I would be remiss if I didn't say that those who've been raised on mole de la abuelita (grandma's mole) say that when she grinds everything by hand the flavors and textures are better. This makes perfect sense: in the mortar or on the metate, you're crushing ingredients, hence extracting more flavor, rather than finely chopping them as you do in a blender.
Bottom line: I have a molar and I use it for grinding spices and for certain salsas (I've noted this in the recipes). The extra muscle power I expend is easily made up for by my enjoyment of the aromas and texture. In my recipes, I call for a mortar, blender and food processor; whichever I list first is my preference.
Choosing, Seasoning and Using a Mexican Mortar
It's not likely you'll find a good, heavy molcajete made of the densest basalt (lava rock) for sale in the United States, simply because the best ones weigh and cost a lot, and there's not a huge call for them here. Lightweight "tourist" models look nice on the shelf but are so rough and porous that you'll forever be grinding grit into your food. In Mexico, I suggest you search through the markets for a stall that primarily sells mortars and metates (the sloped flat grinding stones). Choose a heavy, compact, smooth-textured mortar — the surface should look a little like unpolished granite — that will hold three to four cups. I am partial to the ones with a decorative pig or ram's head carved on the side.
To season your molcajete, grind a handful of wet, raw rice in it once a day for several days, until you've smoothed out the roughest edges in the bowl and the rice no longer looks dirty. When grinding, hold the metlapil (the pestle) so that your fingers are parallel to its length (not wrapped around it), with the smallest end toward your palm. Keep your wrist rather loose to allow you to rotate the pestle easily around the bowl while exerting an even pressure from your palm.
When making salsa in the mortar, the idea is to work the ingredients together a little at a time. Start with the hardest (or most difficult to grind) items, then, work in the softer, juicier stuff.
ESSENTIAL CHOPPED TOMATO-SERRANO SALSA
Salsa Mexicana Clásica
The tenderness of ripe tomato against the crunch of raw onion, the tap dance of serranos backed up by aromatic cilantro, garlic and lime — this is Mexican cooking at its most beguiling.
Of course, Salsa Mexicana is best when each ingredient is perfect — from warm, just-picked tomatoes to green-tops-on white onions — but don't miss the pleasure of this salsa even when the tomatoes are less than perfect. Chop everything with a sharp knife so nothing gets bruised and finely enough that the flavors really meld. Make your salsa within an hour or so of serving for great texture and vibrant flavors.
Makes about 2 cups
12 ounces (2 medium-small round or 4 or 5 plum) ripe tomatoes
Fresh serrano chiles to taste (roughly 3 to 5, 1/2 to 1 ounce total, or even more if you like it really picante), stemmed
A dozen or so large sprigs of cilantro
1 large garlic clove, peeled and very finely chopped (optional)
1 small (4-ounce) white onion
1 1/2 teaspoons fresh lime juice
Salt, about 3/4 teaspoon
Core the tomatoes, then cut in half widthwise and squeeze out the seeds if you wish (it will give the sauce a less rustic appearance). Finely dice the flesh by slicing it into roughly 1/4-inch thick pieces, then cutting each slice into small dice. Scoop into a bowl.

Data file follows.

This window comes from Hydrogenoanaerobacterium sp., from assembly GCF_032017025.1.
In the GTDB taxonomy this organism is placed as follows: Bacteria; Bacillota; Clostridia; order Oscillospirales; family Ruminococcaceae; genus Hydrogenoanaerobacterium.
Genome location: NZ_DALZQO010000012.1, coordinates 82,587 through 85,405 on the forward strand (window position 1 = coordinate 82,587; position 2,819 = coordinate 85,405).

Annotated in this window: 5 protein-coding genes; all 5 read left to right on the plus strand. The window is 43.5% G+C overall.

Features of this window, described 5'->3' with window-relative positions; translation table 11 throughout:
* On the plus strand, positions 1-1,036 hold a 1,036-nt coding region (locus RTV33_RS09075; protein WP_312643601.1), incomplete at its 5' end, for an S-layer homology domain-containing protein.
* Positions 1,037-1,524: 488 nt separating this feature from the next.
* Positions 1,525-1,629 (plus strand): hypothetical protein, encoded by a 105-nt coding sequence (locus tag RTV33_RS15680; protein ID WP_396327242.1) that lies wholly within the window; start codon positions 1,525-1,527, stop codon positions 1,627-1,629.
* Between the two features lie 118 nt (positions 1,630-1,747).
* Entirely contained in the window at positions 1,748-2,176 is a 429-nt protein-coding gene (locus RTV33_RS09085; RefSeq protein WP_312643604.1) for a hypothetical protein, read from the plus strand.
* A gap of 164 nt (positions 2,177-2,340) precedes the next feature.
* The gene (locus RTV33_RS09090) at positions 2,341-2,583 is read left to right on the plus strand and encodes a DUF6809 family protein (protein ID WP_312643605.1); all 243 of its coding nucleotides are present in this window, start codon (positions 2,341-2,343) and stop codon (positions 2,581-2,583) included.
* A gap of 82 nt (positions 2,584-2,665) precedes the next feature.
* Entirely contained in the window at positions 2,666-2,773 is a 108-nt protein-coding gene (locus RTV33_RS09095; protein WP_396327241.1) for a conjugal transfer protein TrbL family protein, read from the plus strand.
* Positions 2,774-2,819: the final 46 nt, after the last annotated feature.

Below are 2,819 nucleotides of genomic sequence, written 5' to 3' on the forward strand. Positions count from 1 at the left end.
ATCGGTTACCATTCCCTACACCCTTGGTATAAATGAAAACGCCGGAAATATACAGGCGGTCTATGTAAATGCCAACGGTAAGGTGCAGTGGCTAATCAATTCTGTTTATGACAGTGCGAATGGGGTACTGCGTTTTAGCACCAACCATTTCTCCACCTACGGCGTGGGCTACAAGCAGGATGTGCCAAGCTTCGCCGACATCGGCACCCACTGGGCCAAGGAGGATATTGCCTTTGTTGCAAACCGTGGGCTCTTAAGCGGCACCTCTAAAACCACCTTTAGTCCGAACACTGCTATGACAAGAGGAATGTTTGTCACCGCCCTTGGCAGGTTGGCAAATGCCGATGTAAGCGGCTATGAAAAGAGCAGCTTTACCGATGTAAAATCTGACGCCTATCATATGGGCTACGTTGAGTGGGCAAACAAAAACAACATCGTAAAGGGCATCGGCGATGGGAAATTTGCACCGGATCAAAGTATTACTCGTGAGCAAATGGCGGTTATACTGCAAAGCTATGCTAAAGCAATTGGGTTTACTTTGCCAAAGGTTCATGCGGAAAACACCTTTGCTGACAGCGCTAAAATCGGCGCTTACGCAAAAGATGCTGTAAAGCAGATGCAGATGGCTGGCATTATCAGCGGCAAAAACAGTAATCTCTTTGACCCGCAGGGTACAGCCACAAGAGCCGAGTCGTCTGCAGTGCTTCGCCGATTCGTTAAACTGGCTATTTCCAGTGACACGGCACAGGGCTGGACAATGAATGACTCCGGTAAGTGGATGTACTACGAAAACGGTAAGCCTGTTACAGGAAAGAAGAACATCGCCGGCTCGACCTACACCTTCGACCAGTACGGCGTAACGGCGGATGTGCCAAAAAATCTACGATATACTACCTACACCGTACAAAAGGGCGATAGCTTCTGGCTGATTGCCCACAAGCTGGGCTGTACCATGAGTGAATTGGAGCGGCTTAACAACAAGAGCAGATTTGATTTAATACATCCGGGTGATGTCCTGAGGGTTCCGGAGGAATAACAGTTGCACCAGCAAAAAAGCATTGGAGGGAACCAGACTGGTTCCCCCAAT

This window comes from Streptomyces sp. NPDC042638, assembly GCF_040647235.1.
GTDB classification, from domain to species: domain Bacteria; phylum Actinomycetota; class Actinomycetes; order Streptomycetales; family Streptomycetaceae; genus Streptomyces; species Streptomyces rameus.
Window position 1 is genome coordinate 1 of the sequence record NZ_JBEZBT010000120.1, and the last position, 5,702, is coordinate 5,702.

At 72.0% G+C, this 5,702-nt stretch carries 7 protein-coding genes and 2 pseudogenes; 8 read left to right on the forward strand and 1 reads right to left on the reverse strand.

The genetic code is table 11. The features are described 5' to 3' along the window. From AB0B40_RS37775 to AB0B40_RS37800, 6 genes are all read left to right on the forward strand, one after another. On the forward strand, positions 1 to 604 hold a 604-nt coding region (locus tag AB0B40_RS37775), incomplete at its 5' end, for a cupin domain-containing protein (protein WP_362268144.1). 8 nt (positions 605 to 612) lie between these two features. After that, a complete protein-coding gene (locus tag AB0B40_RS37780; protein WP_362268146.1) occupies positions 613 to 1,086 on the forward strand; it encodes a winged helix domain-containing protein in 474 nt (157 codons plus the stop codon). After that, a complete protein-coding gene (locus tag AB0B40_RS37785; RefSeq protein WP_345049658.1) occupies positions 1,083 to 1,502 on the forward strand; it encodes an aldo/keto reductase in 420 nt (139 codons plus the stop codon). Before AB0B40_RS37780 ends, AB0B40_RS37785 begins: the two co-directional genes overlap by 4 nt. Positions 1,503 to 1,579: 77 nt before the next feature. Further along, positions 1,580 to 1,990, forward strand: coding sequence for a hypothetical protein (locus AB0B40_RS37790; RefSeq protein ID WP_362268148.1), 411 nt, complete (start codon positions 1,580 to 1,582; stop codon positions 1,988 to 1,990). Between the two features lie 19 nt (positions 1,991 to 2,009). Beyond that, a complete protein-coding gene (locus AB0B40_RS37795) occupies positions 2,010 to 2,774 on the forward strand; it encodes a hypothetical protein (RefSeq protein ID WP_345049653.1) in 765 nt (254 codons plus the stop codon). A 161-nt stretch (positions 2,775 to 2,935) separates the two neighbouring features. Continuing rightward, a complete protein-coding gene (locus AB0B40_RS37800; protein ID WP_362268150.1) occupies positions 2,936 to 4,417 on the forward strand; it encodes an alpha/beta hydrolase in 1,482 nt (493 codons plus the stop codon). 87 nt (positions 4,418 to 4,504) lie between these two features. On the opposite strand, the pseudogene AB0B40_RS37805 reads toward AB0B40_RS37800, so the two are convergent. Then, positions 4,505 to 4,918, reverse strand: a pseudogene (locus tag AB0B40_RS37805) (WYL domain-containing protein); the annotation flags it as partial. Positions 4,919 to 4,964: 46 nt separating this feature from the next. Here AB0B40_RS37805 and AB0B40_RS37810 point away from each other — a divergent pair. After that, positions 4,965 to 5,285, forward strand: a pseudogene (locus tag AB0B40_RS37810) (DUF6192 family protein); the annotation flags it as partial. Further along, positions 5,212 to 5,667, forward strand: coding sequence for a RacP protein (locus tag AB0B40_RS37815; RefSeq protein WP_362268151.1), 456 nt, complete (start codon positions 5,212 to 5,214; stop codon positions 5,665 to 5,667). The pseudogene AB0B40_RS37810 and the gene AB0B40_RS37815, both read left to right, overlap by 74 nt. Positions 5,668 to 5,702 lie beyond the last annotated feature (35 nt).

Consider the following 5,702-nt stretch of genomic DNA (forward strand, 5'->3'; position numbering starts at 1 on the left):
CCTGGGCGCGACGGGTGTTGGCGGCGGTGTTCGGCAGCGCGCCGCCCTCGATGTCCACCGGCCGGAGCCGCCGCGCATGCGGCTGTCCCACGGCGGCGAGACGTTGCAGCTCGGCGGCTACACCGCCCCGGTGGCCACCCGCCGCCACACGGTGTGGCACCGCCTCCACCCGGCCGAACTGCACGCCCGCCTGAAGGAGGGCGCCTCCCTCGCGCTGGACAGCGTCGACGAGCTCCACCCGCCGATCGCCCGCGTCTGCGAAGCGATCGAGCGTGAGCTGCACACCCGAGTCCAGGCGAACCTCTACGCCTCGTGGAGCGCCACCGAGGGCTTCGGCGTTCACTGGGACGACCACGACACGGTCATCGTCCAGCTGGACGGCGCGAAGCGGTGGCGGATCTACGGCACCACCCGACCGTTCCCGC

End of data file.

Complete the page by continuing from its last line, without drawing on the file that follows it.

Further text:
Cut the chiles in half lengthwise (wear gloves if your hands are sensitive to their piquancy) and scrape out the seeds if you wish (not only will this make the salsa seem less rustic, but it will make it a little less picante). Chop the chiles as finely as you can, then add them to the tomatoes. Carefully bunch up the cilantro sprigs, and, with a sharp knife, slice them 1/16, inch thick, stems and all, working from the leafy end toward the stems. Scoop into the tomato mixture along with the optional garlic. Next, finely dice the onion with a knife, scoop it into a small strainer, then rinse it under cold water. Shake to remove excess water and add to the tomato mixture. Taste and season with lime juice and salt, and let stand a few minutes for the flavors to meld.
Advance Preparation — This salsa tastes best within a few hours of the time it's made, though if using as the base of a cooked dish you can make it early in the day.
Other Chiles You Can Use — Three to five jalapeños can be substituted for serranos, as can habaneros, though in the last case you'll want to use just 1/2 to 1 chile.
Traditional Dishes that Use this Essential as a Starting Point
Guacamole; Roasted Cactus Salad; Classic Seviche Tostadas; Mexican Rice Supper; Deluxe Scrambled Eggs; Shrimp a la Mexicana
Simple Ideas from My American Home
Great Summer Supper — When you're making the salsa, chop an extra 2 garlic cloves and 2 serranos and mix them with 2 or 3 tablespoons of Worcestershire sauce and a little grated lime zest. Use this mixture to marinate about 1 1/4 pounds of trimmed skirt steak (to serve 4) for an hour, then charcoal-grill and serve with a liberal sprinkling of the salsa.
Simple Confetti Pasta — Make the salsa without the lime juice. Boil 12 ounces of fresh pasta for 4 people until al dente, drain, return to the pan and drizzle on a little olive oil. Mix in the salsa, tossing until everything is warm, then divide onto plates and sprinkle with finely crumbled Mexican queso añejo or Parmesan and chopped cilantro.
A Different Potato Salad — Cube a pound of boiling potatoes and boil in salted water until just tender. Drain, and, while hot, gently toss with olive oil and a little mellow vinegar. When cool, gently stir in about a cup of the salsa and more cilantro if you like.
Fresh Serrano Chiles
In the workaday world of my kitchen (restaurant or home), fresh serranos are indispensable. They're hot and intense with a pure-and-simple flavor that only can be described as "green chile," unless of course they've matured to a sweeter — but still hot — red. Many Americans know instinctively to chop up serranos to add zing to a dish, yet few of us think of pickling them. We should, since just about anywhere jalapeño is appropriate, so is a serrano, especially if you like spiciness and bold flavors. And keep in mind that a serrano is more predictably hot than a jalapeño. It is certainly more beloved in Mexico, where most people call it simply chile verde, "green chile."